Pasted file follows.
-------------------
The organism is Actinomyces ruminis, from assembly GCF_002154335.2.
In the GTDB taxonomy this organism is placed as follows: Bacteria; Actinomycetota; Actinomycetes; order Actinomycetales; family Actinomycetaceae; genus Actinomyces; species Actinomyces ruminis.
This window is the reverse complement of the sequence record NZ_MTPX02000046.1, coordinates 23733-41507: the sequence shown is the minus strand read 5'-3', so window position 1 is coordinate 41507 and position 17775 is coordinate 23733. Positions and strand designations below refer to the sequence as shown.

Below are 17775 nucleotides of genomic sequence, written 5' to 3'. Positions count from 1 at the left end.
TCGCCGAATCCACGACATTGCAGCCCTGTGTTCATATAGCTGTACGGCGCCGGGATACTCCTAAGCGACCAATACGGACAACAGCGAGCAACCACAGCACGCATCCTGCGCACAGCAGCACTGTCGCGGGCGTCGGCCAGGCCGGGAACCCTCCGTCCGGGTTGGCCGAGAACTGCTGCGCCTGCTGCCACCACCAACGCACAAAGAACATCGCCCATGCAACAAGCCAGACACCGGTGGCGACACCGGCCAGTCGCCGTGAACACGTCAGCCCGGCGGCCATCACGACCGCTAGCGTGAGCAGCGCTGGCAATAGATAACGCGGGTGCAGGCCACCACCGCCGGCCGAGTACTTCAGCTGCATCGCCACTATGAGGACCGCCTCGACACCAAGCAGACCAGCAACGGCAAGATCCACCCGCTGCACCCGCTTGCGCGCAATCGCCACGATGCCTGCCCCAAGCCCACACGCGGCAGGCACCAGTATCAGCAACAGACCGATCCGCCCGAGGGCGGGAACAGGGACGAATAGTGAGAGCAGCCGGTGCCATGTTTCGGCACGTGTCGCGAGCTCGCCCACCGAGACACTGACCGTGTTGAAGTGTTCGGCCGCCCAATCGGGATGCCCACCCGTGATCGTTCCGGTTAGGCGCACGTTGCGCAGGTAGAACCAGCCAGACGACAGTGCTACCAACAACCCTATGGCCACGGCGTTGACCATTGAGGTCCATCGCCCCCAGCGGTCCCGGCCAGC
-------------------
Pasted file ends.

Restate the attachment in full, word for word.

The organism is Actinomyces ruminis, from assembly GCF_002154335.2.
In the GTDB taxonomy this organism is placed as follows: Bacteria; Actinomycetota; Actinomycetes; order Actinomycetales; family Actinomycetaceae; genus Actinomyces; species Actinomyces ruminis.
This window is the reverse complement of the sequence record NZ_MTPX02000046.1, coordinates 23733-41507: the sequence shown is the minus strand read 5'-3', so window position 1 is coordinate 41507 and position 17775 is coordinate 23733. Positions and strand designations below refer to the sequence as shown.

Below are 17775 nucleotides of genomic sequence, written 5' to 3'. Positions count from 1 at the left end.
TCGCCGAATCCACGACATTGCAGCCCTGTGTTCATATAGCTGTACGGCGCCGGGATACTCCTAAGCGACCAATACGGACAACAGCGAGCAACCACAGCACGCATCCTGCGCACAGCAGCACTGTCGCGGGCGTCGGCCAGGCCGGGAACCCTCCGTCCGGGTTGGCCGAGAACTGCTGCGCCTGCTGCCACCACCAACGCACAAAGAACATCGCCCATGCAACAAGCCAGACACCGGTGGCGACACCGGCCAGTCGCCGTGAACACGTCAGCCCGGCGGCCATCACGACCGCTAGCGTGAGCAGCGCTGGCAATAGATAACGCGGGTGCAGGCCACCACCGCCGGCCGAGTACTTCAGCTGCATCGCCACTATGAGGACCGCCTCGACACCAAGCAGACCAGCAACGGCAAGATCCACCCGCTGCACCCGCTTGCGCGCAATCGCCACGATGCCTGCCCCAAGCCCACACGCGGCAGGCACCAGTATCAGCAACAGACCGATCCGCCCGAGGGCGGGAACAGGGACGAATAGTGAGAGCAGCCGGTGCCATGTTTCGGCACGTGTCGCGAGCTCGCCCACCGAGACACTGACCGTGTTGAAGTGTTCGGCCGCCCAATCGGGATGCCCACCCGTGATCGTTCCGGTTAGGCGCACGTTGCGCAGGTAGAACCAGCCAGACGACAGTGCTACCAACAACCCTATGGCCACGGCGTTGACCATTGAGGTCCATCGCCCCCAGCGGTCCCGGCCAGC